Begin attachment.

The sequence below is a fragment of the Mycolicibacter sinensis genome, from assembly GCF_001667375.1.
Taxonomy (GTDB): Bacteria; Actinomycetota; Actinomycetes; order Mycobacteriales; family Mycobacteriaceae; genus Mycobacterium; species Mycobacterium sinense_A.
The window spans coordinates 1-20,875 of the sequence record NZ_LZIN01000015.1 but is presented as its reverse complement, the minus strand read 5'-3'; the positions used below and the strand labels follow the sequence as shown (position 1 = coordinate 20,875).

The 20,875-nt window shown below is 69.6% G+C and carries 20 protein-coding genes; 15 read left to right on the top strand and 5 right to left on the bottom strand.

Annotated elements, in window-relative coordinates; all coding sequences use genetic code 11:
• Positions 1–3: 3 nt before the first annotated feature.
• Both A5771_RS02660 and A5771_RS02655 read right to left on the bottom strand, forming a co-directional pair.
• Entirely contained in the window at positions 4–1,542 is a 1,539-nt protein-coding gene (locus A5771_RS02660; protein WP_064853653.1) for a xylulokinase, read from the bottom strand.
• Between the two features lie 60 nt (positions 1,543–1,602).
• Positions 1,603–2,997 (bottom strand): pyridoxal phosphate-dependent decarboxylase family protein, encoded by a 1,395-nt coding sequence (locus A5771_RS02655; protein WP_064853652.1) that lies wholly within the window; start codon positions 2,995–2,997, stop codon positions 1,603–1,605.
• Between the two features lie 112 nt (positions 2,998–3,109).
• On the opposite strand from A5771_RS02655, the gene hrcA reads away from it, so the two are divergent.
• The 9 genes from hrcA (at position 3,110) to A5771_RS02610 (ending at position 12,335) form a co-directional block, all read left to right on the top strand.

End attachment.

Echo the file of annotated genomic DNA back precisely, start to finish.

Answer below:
The sequence below is a fragment of the Mycolicibacter sinensis genome, from assembly GCF_001667375.1.
Taxonomy (GTDB): Bacteria; Actinomycetota; Actinomycetes; order Mycobacteriales; family Mycobacteriaceae; genus Mycobacterium; species Mycobacterium sinense_A.
The window spans coordinates 1-20,875 of the sequence record NZ_LZIN01000015.1 but is presented as its reverse complement, the minus strand read 5'-3'; the positions used below and the strand labels follow the sequence as shown (position 1 = coordinate 20,875).

The 20,875-nt window shown below is 69.6% G+C and carries 20 protein-coding genes; 15 read left to right on the top strand and 5 right to left on the bottom strand.

Annotated elements, in window-relative coordinates; all coding sequences use genetic code 11:
• Positions 1–3: 3 nt before the first annotated feature.
• Both A5771_RS02660 and A5771_RS02655 read right to left on the bottom strand, forming a co-directional pair.
• Entirely contained in the window at positions 4–1,542 is a 1,539-nt protein-coding gene (locus A5771_RS02660; protein WP_064853653.1) for a xylulokinase, read from the bottom strand.
• Between the two features lie 60 nt (positions 1,543–1,602).
• Positions 1,603–2,997 (bottom strand): pyridoxal phosphate-dependent decarboxylase family protein, encoded by a 1,395-nt coding sequence (locus A5771_RS02655; protein WP_064853652.1) that lies wholly within the window; start codon positions 2,995–2,997, stop codon positions 1,603–1,605.
• Between the two features lie 112 nt (positions 2,998–3,109).
• On the opposite strand from A5771_RS02655, the gene hrcA reads away from it, so the two are divergent.
• The 9 genes from hrcA (at position 3,110) to A5771_RS02610 (ending at position 12,335) form a co-directional block, all read left to right on the top strand.